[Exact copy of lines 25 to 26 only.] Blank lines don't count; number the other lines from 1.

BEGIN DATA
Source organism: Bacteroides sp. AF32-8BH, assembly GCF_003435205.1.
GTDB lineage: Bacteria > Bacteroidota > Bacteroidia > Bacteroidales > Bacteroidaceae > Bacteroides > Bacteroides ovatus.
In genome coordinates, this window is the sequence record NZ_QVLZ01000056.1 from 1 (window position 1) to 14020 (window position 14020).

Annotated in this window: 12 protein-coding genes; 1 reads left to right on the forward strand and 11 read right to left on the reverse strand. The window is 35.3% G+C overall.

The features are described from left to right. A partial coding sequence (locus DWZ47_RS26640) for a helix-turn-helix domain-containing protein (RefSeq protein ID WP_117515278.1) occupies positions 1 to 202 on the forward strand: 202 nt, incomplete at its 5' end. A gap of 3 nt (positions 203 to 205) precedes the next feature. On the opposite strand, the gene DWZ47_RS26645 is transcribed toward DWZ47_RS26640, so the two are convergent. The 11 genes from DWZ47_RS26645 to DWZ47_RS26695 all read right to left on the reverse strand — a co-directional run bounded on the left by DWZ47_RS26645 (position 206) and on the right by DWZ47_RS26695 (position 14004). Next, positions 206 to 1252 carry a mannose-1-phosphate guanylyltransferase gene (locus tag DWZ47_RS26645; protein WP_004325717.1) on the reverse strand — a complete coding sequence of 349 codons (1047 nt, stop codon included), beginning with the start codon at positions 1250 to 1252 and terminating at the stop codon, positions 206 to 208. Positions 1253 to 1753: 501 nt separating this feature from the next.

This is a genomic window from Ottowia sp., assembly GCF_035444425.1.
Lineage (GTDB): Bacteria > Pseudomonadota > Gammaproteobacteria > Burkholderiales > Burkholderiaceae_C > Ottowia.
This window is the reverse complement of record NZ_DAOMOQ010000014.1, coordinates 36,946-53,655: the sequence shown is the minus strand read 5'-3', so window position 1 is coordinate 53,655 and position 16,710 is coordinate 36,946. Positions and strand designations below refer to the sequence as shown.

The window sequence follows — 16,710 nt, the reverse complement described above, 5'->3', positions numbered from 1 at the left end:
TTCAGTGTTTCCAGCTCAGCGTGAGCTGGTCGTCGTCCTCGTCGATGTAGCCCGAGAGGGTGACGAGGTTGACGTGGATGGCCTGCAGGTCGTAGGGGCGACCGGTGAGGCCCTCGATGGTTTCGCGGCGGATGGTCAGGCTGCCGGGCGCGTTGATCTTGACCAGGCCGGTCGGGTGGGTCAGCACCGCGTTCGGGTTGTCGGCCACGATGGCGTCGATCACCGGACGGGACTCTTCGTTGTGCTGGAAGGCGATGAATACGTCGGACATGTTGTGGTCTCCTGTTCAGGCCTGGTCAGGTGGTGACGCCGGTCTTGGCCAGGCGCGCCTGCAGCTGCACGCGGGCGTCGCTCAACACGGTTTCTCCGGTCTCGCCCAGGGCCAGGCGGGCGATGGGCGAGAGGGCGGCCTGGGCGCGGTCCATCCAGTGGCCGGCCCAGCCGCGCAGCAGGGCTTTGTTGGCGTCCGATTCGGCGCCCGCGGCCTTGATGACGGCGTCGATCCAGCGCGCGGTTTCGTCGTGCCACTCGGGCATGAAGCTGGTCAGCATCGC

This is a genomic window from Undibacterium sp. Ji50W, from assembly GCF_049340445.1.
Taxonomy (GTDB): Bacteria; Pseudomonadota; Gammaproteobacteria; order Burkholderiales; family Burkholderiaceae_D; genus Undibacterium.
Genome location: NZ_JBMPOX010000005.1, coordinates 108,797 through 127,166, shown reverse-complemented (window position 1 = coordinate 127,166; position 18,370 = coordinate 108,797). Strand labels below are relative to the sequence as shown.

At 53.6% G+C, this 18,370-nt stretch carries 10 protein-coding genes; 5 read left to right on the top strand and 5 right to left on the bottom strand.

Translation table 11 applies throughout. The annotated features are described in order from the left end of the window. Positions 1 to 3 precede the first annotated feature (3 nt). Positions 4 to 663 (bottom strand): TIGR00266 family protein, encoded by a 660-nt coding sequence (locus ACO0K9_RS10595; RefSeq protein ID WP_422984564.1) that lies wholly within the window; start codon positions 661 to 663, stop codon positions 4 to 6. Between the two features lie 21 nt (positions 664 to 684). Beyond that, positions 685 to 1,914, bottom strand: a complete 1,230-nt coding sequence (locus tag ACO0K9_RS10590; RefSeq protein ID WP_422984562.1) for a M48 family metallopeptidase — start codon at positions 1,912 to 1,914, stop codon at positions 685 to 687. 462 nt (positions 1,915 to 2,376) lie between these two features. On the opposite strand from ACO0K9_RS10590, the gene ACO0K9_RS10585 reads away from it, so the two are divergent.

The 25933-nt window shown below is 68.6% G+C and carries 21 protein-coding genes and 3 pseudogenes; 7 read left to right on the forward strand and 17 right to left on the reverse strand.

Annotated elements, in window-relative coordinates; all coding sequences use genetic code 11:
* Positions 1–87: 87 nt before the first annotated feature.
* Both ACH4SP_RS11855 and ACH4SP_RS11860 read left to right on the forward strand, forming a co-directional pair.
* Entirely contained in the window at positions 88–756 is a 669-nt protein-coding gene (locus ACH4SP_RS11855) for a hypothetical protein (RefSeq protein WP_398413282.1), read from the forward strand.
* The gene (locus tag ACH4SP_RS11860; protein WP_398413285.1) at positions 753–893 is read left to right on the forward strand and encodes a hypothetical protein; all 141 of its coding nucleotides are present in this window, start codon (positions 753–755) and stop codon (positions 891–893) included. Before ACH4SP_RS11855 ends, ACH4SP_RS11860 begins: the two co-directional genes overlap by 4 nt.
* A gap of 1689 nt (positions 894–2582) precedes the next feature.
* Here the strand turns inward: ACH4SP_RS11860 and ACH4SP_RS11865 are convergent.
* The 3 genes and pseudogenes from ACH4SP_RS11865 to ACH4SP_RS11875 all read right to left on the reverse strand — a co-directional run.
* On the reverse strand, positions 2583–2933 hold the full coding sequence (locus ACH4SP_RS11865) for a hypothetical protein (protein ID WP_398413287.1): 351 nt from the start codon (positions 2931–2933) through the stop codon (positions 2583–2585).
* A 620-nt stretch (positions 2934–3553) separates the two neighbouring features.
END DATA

* On the reverse strand, positions 2583–2933 hold the full coding sequence (locus ACH4SP_RS11865) for a hypothetical protein (protein ID WP_398413287.1): 351 nt from the start codon (positions 2931–2933) through the stop codon (positions 2583–2585).
* A 620-nt stretch (positions 2934–3553) separates the two neighbouring features.